[caption id="attachment_19540" align="alignright" width="300"] By Mathieu Thouvenin, CC BY-NC-ND 2.0[/caption] Robert Mueller’s indictment of 13 Russians for interfering in the 2016 elections shows how easy it is to manipulate the vast social media ecology within which so many people now experience reality and interact with the world. There are at least two related problems the indictment reveals. The first is fake news, done either for profit or simply for fun and in either case is an expression of nihilism. Just this week we saw another example of this as 4chan members and alt-right trolls planted a fake story that Nikolas Cruz, the deranged and heavily armed student who killed at least 17 people at a Florida high school, was a member of white nationalist groups. It is unclear why the 4chan users—many of whom are white nationalists themselves—planted this story; it appears that they just wanted to take advantage of what one called a “Prime trolling opportunity.” Shawn Musgrave offers a chilling account of the utter nihilism behind such “source hacking.” The second problem is political, the subversion of one country by a calculated attack by an adversary. Nicholas Thompson and Fred Vogelstein published a long inquiry into the way Facebook is, and is not, addressing the dangers of fake news and political espionage. Thompson and Vogelstein’s essay appeared four days before Mueller’s indictment. It is a long account of how Facebook and Mark Zuckerberg continued to deny the problems facing the social network, how they fail to understand the damage Facebook is doing to what Hannah Arendt called the common world, and how Zuckerberg is now trying to address such problems.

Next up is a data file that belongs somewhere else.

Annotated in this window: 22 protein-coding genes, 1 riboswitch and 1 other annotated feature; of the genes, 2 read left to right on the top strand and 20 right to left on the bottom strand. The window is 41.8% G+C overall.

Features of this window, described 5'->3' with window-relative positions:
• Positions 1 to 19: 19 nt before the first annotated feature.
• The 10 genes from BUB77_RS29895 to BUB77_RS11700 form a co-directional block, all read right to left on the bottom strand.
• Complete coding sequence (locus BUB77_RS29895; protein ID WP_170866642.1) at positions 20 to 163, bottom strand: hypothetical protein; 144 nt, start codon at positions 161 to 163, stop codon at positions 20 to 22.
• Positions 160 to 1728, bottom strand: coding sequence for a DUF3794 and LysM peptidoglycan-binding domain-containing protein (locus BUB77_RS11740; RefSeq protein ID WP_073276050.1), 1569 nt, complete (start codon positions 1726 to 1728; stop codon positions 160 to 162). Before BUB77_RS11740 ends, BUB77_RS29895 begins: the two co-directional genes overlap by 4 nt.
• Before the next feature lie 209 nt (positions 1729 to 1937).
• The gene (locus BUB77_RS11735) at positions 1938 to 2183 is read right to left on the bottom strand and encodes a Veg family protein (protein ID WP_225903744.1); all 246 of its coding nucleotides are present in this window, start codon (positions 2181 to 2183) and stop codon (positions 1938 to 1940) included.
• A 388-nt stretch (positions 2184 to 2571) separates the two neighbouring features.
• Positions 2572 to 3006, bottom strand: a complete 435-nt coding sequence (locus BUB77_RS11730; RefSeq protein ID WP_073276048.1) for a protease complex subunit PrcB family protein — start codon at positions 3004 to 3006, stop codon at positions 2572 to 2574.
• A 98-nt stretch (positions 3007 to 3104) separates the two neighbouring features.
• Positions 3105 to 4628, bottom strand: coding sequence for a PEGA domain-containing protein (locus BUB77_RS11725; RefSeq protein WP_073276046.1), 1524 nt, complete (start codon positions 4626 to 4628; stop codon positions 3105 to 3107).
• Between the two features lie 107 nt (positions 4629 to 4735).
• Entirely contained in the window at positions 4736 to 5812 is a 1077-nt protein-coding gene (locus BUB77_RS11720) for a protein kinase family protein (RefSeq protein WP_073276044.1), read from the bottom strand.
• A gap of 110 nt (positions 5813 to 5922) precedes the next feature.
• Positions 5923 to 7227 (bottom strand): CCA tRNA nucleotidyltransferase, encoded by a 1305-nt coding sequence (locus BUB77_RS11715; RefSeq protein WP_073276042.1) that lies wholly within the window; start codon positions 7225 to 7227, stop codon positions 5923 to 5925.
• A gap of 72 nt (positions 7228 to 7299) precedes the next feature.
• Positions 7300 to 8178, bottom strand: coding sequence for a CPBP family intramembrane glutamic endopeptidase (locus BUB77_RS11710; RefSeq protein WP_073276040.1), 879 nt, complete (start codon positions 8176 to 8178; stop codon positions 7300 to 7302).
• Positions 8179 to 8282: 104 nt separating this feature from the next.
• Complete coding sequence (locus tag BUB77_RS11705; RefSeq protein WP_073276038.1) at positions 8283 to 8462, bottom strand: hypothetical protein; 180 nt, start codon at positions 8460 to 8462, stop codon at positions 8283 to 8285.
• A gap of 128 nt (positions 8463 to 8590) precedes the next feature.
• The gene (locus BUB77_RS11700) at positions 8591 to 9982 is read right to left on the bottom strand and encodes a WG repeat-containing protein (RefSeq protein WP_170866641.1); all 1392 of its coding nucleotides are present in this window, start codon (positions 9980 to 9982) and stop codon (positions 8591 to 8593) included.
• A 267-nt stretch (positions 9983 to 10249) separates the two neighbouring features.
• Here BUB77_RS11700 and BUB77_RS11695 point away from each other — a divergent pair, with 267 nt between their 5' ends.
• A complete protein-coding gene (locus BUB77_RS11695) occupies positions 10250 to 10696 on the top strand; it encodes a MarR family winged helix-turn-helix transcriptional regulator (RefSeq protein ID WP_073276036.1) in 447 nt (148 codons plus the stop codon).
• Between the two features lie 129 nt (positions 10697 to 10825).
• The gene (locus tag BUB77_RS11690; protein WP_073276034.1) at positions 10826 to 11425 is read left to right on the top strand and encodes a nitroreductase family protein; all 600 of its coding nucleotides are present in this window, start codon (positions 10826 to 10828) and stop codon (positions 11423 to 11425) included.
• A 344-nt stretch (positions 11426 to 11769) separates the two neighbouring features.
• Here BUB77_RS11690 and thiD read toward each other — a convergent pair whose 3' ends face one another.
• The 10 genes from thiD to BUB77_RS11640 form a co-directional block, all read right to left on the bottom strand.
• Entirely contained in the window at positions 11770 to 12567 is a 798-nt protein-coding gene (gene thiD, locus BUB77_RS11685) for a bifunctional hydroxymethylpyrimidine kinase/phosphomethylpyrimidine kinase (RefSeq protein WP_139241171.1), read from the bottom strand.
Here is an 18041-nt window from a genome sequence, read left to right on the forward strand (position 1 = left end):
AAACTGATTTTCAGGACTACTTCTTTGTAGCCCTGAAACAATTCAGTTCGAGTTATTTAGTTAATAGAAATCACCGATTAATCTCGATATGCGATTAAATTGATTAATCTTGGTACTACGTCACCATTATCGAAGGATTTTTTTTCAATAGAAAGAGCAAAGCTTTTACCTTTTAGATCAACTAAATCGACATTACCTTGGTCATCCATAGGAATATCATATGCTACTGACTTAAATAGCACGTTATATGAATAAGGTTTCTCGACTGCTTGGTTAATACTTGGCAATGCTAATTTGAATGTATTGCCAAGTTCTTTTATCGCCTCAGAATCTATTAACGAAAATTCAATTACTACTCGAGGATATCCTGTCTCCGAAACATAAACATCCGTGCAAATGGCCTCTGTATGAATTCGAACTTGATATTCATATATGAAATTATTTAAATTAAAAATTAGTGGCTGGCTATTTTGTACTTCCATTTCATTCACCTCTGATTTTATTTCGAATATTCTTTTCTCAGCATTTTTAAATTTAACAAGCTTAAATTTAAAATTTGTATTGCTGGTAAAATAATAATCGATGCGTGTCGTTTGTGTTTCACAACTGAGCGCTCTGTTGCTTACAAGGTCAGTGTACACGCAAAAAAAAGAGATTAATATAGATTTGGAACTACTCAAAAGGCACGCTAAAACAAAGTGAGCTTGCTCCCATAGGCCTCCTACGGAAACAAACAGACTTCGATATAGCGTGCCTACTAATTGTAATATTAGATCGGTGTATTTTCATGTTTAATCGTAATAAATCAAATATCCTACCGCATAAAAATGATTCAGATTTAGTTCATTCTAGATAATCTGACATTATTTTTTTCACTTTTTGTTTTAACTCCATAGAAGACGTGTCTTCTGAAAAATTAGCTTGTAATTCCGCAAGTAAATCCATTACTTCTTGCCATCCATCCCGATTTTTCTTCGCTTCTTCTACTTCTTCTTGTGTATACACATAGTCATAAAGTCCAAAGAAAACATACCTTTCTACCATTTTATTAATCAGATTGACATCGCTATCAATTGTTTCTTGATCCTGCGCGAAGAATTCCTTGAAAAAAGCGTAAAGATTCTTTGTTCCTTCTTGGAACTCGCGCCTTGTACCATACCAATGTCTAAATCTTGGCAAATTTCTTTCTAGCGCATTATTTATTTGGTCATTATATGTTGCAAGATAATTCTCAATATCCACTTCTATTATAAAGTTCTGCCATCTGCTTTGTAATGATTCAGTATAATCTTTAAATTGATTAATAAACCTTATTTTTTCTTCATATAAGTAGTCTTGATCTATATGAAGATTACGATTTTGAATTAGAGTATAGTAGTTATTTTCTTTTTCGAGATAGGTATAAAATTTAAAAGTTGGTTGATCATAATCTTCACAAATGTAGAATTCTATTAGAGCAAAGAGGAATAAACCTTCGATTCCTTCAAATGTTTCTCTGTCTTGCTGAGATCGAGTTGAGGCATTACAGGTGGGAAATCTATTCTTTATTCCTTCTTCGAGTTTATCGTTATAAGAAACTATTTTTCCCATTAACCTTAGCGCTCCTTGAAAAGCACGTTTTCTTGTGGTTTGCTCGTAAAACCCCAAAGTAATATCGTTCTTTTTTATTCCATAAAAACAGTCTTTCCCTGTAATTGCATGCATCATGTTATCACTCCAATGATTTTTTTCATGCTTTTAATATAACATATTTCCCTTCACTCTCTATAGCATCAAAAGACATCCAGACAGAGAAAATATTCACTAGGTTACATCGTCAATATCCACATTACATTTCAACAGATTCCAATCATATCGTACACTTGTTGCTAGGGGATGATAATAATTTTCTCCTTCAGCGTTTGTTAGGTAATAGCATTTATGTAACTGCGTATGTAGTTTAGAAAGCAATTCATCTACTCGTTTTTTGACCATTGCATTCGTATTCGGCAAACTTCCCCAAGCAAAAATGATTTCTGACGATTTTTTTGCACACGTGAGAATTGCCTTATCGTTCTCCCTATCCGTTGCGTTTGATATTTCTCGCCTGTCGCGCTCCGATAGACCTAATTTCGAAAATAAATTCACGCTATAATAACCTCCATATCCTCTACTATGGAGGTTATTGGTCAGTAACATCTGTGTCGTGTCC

“ONE OF THE many things Zuckerberg seemed not to grasp when he wrote his manifesto was that his platform had empowered an enemy far more sophisticated than Macedonian teenagers and assorted low-rent purveyors of bull. As 2017 wore on, however, the company began to realize it had been attacked by a foreign influence operation. “I would draw a real distinction between fake news and the Russia stuff,” says an executive who worked on the company’s response to both. “With the latter there was a moment where everyone said ‘Oh, holy shit, this is like a national security situation.’” That holy shit moment, though, didn’t come until more than six months after the election. Early in the campaign season, Facebook was aware of familiar attacks emanating from known Russian hackers, such as the group APT28, which is believed to be affiliated with Moscow. They were hacking into accounts outside of Facebook, stealing documents, then creating fake Facebook accounts under the banner of DCLeaks, to get people to discuss what they’d stolen. The company saw no signs of a serious, concerted foreign propaganda campaign, but it also didn’t think to look for one. During the spring of 2017, the company’s security team began preparing a report about how Russian and other foreign intelligence operations had used the platform. One of its authors was Alex Stamos, head of Facebook’s security team. Stamos was something of an icon in the tech world for having reportedly resigned from his previous job at Yahoo after a conflict over whether to grant a US intelligence agency access to Yahoo servers. According to two people with direct knowledge of the document, he was eager to publish a detailed, specific analysis of what the company had found. But members of the policy and communications team pushed back and cut his report way down. Sources close to the security team suggest the company didn’t want to get caught up in the political whirlwind of the moment. (Sources on the politics and communications teams insist they edited the report down, just because the darn thing was hard to read.) On April 27, 2017, the day after the Senate announced it was calling then FBI director James Comey to testify about the Russia investigation, Stamos’ report came out. It was titled “Information Operations and Facebook,” and it gave a careful step-by-step explanation of how a foreign adversary could use Facebook to manipulate people. But there were few specific examples or details, and there was no direct mention of Russia. It felt bland and cautious. As Renée DiResta says, “I remember seeing the report come out and thinking, ‘Oh, goodness, is this the best they could do in six months?’” One month later, a story in Time suggested to Stamos’ team that they might have missed something in their analysis. The article quoted an unnamed senior intelligence official saying that Russian operatives had bought ads on Facebook to target Americans with propaganda. Around the same time, the security team also picked up hints from congressional investigators that made them think an intelligence agency was indeed looking into Russian Facebook ads. Caught off guard, the team members started to dig into the company’s archival ads data themselves. Eventually, by sorting transactions according to a series of data points—Were ads purchased in rubles? Were they purchased within browsers whose language was set to Russian?—they were able to find a cluster of accounts, funded by a shadowy Russian group called the Internet Research Agency, that had been designed to manipulate political opinion in America. There was, for example, a page called Heart of Texas, which pushed for the secession of the Lone Star State. And there was Blacktivist, which pushed stories about police brutality against black men and women and had more followers than the verified Black Lives Matter page. Numerous security researchers express consternation that it took Facebook so long to realize how the Russian troll farm was exploiting the platform. After all, the group was well known to Facebook. Executives at the company say they’re embarrassed by how long it took them to find the fake accounts, but they point out that they were never given help by US intelligence agencies. A staffer on the Senate Intelligence Committee likewise voiced exasperation with the company. “It seemed obvious that it was a tactic the Russians would exploit,” the staffer says. When Facebook finally did find the Russian propaganda on its platform, the discovery set off a crisis, a scramble, and a great deal of confusion. First, due to a miscalculation, word initially spread through the company that the Russian group had spent millions of dollars on ads, when the actual total was in the low six figures. Once that error was resolved, a disagreement broke out over how much to reveal, and to whom. The company could release the data about the ads to the public, release everything to Congress, or release nothing. Much of the argument hinged on questions of user privacy. Members of the security team worried that the legal process involved in handing over private user data, even if it belonged to a Russian troll farm, would open the door for governments to seize data from other Facebook users later on. “There was a real debate internally,” says one executive. “Should we just say ‘Fuck it’ and not worry?” But eventually the company decided it would be crazy to throw legal caution to the wind “just because Rachel Maddow wanted us to.””Form more information visit: https://www.wired.com/story/inside-facebook-mark-zuckerberg-2-years-of-hell/